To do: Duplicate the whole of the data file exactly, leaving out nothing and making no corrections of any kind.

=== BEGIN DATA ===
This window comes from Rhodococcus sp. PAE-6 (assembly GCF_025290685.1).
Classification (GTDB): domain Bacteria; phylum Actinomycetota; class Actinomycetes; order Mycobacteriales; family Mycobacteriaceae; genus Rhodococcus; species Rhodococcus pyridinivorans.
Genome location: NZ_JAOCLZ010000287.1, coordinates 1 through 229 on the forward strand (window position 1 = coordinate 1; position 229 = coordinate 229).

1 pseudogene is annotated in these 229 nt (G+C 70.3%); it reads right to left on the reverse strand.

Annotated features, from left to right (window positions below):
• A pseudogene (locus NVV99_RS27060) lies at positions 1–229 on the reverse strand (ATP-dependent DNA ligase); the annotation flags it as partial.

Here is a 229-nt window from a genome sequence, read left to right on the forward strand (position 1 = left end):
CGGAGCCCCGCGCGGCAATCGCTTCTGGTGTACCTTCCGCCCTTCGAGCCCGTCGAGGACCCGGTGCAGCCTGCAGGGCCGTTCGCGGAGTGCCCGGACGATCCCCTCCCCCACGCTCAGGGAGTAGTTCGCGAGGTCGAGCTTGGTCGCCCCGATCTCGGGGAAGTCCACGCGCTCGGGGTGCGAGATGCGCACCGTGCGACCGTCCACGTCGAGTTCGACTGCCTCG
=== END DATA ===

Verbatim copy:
This window comes from Rhodococcus sp. PAE-6 (assembly GCF_025290685.1).
Classification (GTDB): domain Bacteria; phylum Actinomycetota; class Actinomycetes; order Mycobacteriales; family Mycobacteriaceae; genus Rhodococcus; species Rhodococcus pyridinivorans.
Genome location: NZ_JAOCLZ010000287.1, coordinates 1 through 229 on the forward strand (window position 1 = coordinate 1; position 229 = coordinate 229).

1 pseudogene is annotated in these 229 nt (G+C 70.3%); it reads right to left on the reverse strand.

Annotated features, from left to right (window positions below):
• A pseudogene (locus NVV99_RS27060) lies at positions 1–229 on the reverse strand (ATP-dependent DNA ligase); the annotation flags it as partial.

Here is a 229-nt window from a genome sequence, read left to right on the forward strand (position 1 = left end):
CGGAGCCCCGCGCGGCAATCGCTTCTGGTGTACCTTCCGCCCTTCGAGCCCGTCGAGGACCCGGTGCAGCCTGCAGGGCCGTTCGCGGAGTGCCCGGACGATCCCCTCCCCCACGCTCAGGGAGTAGTTCGCGAGGTCGAGCTTGGTCGCCCCGATCTCGGGGAAGTCCACGCGCTCGGGGTGCGAGATGCGCACCGTGCGACCGTCCACGTCGAGTTCGACTGCCTCG